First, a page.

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Despite more than a century of scrutiny, the inner workings of Old Faithful and other Yellowstone National Park geysers remain a mystery.

Scientists still hash over the basics, such as how water and steam pressurizes underground before a geyser erupts. Now, a high-tech look at Lone Star Geyser, one of the park's most punctual bubblers, could finally solve some of these long-standing puzzles. The research may also help scientists better understand and predict volcanic eruptions.

"The signals we record in geysers may put better constraints on the sources that generate those signals in volcanoes," said Shaul Hurwitz, a co-author of the study and a research hydrologist with the U.S. Geological Survey in Menlo Park, Calif.

 Geysers are like miniature volcanoes, with tiny tremors that warn of coming blasts and deathly hot fluids fountaining in the air. The big differences between the two are the plumbing ? water versus lava ? and the punctuality. But the predictability of geysers makes them an ideal test bed for figuring out how eruptions work.

In 2010, Hurwitz corralled a baker's dozen of geoscientists from around the world for a weeklong experiment at Lone Star Geyser. They measured water discharge, ground motions, seismic waves and sound waves, and recorded high-speed visible and infrared video. Lone Star Geyser erupts every three hours.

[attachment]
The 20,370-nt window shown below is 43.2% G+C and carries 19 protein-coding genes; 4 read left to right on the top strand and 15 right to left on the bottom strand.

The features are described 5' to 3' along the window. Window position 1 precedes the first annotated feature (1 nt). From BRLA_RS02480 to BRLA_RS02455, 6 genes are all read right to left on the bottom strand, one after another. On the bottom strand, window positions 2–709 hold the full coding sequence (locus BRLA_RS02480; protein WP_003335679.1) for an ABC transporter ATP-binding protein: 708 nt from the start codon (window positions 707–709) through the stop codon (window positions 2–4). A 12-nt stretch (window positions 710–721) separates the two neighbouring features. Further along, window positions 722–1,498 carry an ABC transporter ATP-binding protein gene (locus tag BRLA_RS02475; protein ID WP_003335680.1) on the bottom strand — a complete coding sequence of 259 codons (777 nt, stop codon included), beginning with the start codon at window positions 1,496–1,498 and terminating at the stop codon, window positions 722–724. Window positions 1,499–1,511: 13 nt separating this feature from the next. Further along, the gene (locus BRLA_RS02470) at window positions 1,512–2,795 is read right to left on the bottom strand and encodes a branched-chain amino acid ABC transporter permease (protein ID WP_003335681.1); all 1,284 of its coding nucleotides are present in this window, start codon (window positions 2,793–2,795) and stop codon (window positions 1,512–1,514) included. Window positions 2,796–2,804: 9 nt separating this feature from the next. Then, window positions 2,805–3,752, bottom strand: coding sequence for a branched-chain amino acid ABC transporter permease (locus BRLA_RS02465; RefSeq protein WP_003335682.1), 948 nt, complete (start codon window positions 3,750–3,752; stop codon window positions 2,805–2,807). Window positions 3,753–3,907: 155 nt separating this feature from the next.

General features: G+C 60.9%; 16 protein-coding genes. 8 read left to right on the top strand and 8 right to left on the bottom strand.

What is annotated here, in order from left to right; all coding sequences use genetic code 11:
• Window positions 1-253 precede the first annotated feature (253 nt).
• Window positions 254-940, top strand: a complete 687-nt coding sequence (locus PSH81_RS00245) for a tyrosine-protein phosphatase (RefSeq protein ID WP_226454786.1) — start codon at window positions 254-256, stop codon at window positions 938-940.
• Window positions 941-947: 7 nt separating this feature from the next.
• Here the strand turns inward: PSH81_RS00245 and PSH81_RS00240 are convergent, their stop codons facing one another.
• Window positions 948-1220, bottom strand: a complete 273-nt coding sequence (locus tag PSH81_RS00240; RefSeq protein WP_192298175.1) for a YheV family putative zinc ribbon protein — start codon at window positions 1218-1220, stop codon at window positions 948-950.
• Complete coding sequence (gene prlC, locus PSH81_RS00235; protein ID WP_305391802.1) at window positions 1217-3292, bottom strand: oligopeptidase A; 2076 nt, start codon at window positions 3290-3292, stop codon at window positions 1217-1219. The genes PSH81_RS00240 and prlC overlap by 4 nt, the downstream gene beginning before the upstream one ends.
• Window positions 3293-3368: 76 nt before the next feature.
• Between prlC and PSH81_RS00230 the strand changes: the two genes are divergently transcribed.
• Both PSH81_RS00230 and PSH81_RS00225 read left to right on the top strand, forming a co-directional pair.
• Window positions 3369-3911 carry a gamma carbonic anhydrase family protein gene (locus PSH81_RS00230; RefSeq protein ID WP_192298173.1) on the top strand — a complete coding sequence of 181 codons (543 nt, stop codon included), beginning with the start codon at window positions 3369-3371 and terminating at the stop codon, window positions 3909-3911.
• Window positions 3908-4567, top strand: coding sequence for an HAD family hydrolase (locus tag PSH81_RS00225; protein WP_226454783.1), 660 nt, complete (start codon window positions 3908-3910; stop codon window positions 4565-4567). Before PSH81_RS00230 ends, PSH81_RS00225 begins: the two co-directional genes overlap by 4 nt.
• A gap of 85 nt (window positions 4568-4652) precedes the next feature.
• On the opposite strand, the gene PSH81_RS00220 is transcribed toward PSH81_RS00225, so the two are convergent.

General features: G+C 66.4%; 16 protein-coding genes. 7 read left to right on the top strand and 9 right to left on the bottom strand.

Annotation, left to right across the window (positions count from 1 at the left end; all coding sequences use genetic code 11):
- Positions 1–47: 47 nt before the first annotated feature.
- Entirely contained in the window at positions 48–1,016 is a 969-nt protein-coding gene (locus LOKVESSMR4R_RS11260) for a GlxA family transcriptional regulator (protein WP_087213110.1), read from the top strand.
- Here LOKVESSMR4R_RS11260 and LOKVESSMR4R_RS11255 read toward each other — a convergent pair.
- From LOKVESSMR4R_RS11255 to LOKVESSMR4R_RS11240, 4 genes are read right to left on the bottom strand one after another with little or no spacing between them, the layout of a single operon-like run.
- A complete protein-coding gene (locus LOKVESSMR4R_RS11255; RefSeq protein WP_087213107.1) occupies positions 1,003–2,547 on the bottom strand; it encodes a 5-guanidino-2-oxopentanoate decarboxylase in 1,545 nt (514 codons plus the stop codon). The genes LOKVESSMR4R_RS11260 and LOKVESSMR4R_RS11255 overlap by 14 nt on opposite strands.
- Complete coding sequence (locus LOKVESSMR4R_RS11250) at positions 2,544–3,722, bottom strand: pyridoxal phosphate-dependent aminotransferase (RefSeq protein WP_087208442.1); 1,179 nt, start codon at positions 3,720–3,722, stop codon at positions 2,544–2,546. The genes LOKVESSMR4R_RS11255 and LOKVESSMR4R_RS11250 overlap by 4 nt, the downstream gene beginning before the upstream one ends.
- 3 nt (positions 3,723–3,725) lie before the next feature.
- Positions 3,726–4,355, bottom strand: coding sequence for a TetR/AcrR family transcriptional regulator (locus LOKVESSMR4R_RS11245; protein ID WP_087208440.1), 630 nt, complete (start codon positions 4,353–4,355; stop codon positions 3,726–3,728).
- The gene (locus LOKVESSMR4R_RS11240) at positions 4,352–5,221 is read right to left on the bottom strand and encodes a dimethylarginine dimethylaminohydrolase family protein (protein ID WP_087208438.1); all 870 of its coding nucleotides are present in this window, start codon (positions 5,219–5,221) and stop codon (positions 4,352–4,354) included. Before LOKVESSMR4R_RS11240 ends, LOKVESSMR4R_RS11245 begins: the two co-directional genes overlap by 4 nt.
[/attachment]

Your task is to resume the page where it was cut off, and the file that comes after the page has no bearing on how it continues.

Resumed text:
The results help explain the processes controlling a geyser's graceful jets of water and steam, as well as what's happening underground before, during and after an eruption, the researchers said. The findings were published June 19 in the Journal of Geophysical Research: Solid Earth.

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But the predictability of geysers makes them an ideal test bed for figuring out how eruptions work.

 

I'm not so sure real volcanoes are like that.

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geyser_works4.gif
 

For geyser to occur there must be heat, water, and a plumbing system. A magma chamber provides the heat, which radiates into surrounding rock. Water from rain and snow works its way underground through fractures in the rock.

 

As the water reaches hot rock it begins to rise back to the surface, passing through rhyolite, which is former volcanic ash or lava rich in silica. The hot water dissolves the silica and carries it upward to line rock crevices. This forms a constriction that holds in the mounting pressure, creating a geyser's plumbing system.

 

As superheated water nears the surface, its pressure drops, and the water flashes into steam as a geyser. Hot springs have unconstricted plumbing systems.

 

(Source) Oddly enough the official Yellowstone website :P

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